What would be your dream subject or location to photograph?
I went on a holiday to a cottage in Scotland with my girlfriend, twin brother, his
girlfriend and our mum and that was pretty much ideal. There were amazing
landscapes, great wildlife and friends/family who were willing models (for the most part). That was pretty much a perfect combo.
With double exposures, or at least the ones I take, I’ve found that luckily it doesn’t really matter that much where you are. All my most successful photos have been taken either in my back garden or on/around my street where the scenery is actually really unremarkable. As long as there is nice light you can generally find something to make a good image out of.
Do you have any favourite photographers?
I’m honestly very unknowledgeable/un-cultured when it comes to the photography world. Before last year I don’t think I really followed any photographers on Instagram and I’ve never studied or had any real interest in photography before this year so in terms of professional or well-known photographers, I don’t really know any.
Since becoming part of the Instagram film photography community though, I’ve been introduced to so many good photographers who are very inspiring. I can’t even really begin to mention them here because there are too many to list. I can say that my friend David (@giesashot) is one of the first people whose photos I looked at and thought ‘damn I would like to take pictures like that.’ (David, this is your sign to start posting more photos on Instagram. I also think that @damn.thatsnicelight is constantly producing amazing images, I think he has such a good eye for this kind of ‘object portraiture’ I would call it – where he gives inanimate objects and scenes a kind of personality or character by the way he photos them.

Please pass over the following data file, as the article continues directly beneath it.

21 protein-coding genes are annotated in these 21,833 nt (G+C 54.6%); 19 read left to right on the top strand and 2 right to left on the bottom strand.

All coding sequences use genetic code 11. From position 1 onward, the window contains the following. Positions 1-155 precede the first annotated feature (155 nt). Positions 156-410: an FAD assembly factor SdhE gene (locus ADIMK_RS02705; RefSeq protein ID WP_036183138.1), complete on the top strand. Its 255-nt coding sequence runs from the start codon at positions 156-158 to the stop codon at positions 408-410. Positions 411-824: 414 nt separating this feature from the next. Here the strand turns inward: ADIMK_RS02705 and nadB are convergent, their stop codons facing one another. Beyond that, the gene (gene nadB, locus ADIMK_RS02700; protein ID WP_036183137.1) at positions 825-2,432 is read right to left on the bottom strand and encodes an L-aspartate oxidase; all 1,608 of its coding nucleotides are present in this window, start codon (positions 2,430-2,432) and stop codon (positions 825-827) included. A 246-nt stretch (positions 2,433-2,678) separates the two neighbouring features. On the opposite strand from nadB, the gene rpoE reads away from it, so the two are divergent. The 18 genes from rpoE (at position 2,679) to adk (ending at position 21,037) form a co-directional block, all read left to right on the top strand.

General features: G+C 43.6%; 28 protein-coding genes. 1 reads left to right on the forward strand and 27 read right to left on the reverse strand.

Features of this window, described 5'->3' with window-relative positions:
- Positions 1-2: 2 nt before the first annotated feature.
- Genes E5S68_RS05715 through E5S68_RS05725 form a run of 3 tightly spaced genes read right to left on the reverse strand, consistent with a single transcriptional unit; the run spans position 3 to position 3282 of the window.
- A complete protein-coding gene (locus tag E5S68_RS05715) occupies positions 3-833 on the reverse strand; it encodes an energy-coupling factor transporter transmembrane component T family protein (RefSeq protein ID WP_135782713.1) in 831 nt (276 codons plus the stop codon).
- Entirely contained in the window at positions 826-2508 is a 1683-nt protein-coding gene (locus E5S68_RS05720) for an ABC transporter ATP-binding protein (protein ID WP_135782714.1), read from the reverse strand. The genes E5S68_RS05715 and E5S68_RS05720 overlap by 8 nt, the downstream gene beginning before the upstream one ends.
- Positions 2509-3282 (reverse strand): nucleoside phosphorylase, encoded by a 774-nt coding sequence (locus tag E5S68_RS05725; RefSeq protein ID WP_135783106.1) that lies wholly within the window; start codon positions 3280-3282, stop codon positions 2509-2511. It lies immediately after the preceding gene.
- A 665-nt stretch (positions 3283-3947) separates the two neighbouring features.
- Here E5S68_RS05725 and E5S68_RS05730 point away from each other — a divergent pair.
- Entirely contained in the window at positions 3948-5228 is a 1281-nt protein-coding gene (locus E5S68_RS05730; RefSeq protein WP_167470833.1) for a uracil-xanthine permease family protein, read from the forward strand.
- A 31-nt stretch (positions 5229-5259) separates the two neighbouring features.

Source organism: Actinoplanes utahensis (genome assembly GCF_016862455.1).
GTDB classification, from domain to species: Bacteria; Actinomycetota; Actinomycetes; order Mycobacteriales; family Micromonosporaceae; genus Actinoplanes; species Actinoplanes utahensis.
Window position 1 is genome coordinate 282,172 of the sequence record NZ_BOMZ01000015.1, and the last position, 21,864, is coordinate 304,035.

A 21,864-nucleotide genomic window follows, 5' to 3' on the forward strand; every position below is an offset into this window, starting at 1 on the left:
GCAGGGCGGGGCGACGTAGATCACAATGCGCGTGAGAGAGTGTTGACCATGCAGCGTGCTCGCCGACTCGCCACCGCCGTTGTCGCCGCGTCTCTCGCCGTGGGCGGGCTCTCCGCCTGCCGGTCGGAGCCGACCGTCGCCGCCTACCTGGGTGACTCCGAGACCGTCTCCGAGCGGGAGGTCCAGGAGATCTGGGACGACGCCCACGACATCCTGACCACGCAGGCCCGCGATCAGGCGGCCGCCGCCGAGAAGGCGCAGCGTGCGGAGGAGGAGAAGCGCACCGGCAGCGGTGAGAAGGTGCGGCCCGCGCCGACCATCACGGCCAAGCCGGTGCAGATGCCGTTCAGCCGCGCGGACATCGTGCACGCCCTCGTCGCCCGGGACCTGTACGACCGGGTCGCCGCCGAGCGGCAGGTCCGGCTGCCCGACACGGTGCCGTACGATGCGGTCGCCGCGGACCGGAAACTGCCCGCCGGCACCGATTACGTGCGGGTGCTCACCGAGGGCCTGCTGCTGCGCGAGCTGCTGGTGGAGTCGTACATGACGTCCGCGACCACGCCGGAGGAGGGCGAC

What advice would you give to anyone wanting to experiment with multiple exposures?
I think there is a lot of specific technical advice that it’s possible to give depending on what kind of result you want, which makes it hard to give general advice that will be applicable for all multiple exposures. What I can definitely say though is that you should try not to worry too much about the technical aspect of it at first.
You will undoubtedly make mistakes when starting out but if you focus on pairing good images you will find that even when the technical side doesn’t work out as you planned, you will produce nice images anyway.
You could perfect the technical side of it completely and still produce rubbish images because in the end of the day, two bad images layered will make a bad final image even if you’ve totally nailed the exposure and technical aspects of it. So, focus on layering nice images and the technical side will start becoming apparent to you as you get more negatives back. That’s another thing I would really recommend – looking at you’re negative. It helps you understand what’s actually happening in the camera/on the film.
Also, if anyone is struggling with the technical side of it or wants to know what has gone wrong with a particular image, feel free to DM me on insta with the image and I can hopefully let you know what might not have worked. And I always love seeing people’s photos, especially double exposures!
See more of Eugene's work here